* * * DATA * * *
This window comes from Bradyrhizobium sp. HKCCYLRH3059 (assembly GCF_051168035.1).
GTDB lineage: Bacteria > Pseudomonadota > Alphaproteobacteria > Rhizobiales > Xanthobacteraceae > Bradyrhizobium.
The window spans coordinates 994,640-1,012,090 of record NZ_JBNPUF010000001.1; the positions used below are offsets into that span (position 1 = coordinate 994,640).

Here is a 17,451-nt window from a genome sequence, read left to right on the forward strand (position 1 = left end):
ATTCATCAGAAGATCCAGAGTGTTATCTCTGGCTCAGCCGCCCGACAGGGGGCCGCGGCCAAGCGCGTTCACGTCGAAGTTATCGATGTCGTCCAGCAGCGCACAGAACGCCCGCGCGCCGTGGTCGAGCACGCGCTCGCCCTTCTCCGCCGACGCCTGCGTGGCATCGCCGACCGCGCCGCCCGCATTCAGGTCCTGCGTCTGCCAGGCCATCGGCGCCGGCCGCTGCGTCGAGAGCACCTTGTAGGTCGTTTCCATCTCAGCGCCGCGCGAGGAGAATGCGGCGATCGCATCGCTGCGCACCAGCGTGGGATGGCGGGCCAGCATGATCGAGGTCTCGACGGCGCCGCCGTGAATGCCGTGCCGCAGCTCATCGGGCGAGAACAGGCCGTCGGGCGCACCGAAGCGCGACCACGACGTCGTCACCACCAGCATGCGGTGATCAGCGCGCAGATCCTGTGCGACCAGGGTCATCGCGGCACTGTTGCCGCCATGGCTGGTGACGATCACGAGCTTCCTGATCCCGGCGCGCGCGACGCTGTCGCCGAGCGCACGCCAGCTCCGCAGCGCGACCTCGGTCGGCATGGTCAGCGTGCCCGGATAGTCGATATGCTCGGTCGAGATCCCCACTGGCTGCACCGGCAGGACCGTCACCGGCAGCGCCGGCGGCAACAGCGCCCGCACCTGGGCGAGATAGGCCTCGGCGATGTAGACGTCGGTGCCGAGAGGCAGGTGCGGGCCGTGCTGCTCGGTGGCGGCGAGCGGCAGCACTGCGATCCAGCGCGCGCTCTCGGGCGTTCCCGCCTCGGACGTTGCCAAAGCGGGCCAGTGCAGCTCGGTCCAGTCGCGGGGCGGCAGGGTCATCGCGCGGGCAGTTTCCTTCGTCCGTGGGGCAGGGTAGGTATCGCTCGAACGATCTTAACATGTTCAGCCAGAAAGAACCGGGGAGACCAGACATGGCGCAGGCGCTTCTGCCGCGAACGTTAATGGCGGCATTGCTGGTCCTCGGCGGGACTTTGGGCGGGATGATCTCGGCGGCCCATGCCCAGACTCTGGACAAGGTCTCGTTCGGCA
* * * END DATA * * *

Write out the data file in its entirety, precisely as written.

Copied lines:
This window comes from Bradyrhizobium sp. HKCCYLRH3059 (assembly GCF_051168035.1).
GTDB lineage: Bacteria > Pseudomonadota > Alphaproteobacteria > Rhizobiales > Xanthobacteraceae > Bradyrhizobium.
The window spans coordinates 994,640-1,012,090 of record NZ_JBNPUF010000001.1; the positions used below are offsets into that span (position 1 = coordinate 994,640).

Here is a 17,451-nt window from a genome sequence, read left to right on the forward strand (position 1 = left end):
ATTCATCAGAAGATCCAGAGTGTTATCTCTGGCTCAGCCGCCCGACAGGGGGCCGCGGCCAAGCGCGTTCACGTCGAAGTTATCGATGTCGTCCAGCAGCGCACAGAACGCCCGCGCGCCGTGGTCGAGCACGCGCTCGCCCTTCTCCGCCGACGCCTGCGTGGCATCGCCGACCGCGCCGCCCGCATTCAGGTCCTGCGTCTGCCAGGCCATCGGCGCCGGCCGCTGCGTCGAGAGCACCTTGTAGGTCGTTTCCATCTCAGCGCCGCGCGAGGAGAATGCGGCGATCGCATCGCTGCGCACCAGCGTGGGATGGCGGGCCAGCATGATCGAGGTCTCGACGGCGCCGCCGTGAATGCCGTGCCGCAGCTCATCGGGCGAGAACAGGCCGTCGGGCGCACCGAAGCGCGACCACGACGTCGTCACCACCAGCATGCGGTGATCAGCGCGCAGATCCTGTGCGACCAGGGTCATCGCGGCACTGTTGCCGCCATGGCTGGTGACGATCACGAGCTTCCTGATCCCGGCGCGCGCGACGCTGTCGCCGAGCGCACGCCAGCTCCGCAGCGCGACCTCGGTCGGCATGGTCAGCGTGCCCGGATAGTCGATATGCTCGGTCGAGATCCCCACTGGCTGCACCGGCAGGACCGTCACCGGCAGCGCCGGCGGCAACAGCGCCCGCACCTGGGCGAGATAGGCCTCGGCGATGTAGACGTCGGTGCCGAGAGGCAGGTGCGGGCCGTGCTGCTCGGTGGCGGCGAGCGGCAGCACTGCGATCCAGCGCGCGCTCTCGGGCGTTCCCGCCTCGGACGTTGCCAAAGCGGGCCAGTGCAGCTCGGTCCAGTCGCGGGGCGGCAGGGTCATCGCGCGGGCAGTTTCCTTCGTCCGTGGGGCAGGGTAGGTATCGCTCGAACGATCTTAACATGTTCAGCCAGAAAGAACCGGGGAGACCAGACATGGCGCAGGCGCTTCTGCCGCGAACGTTAATGGCGGCATTGCTGGTCCTCGGCGGGACTTTGGGCGGGATGATCTCGGCGGCCCATGCCCAGACTCTGGACAAGGTCTCGTTCGGCA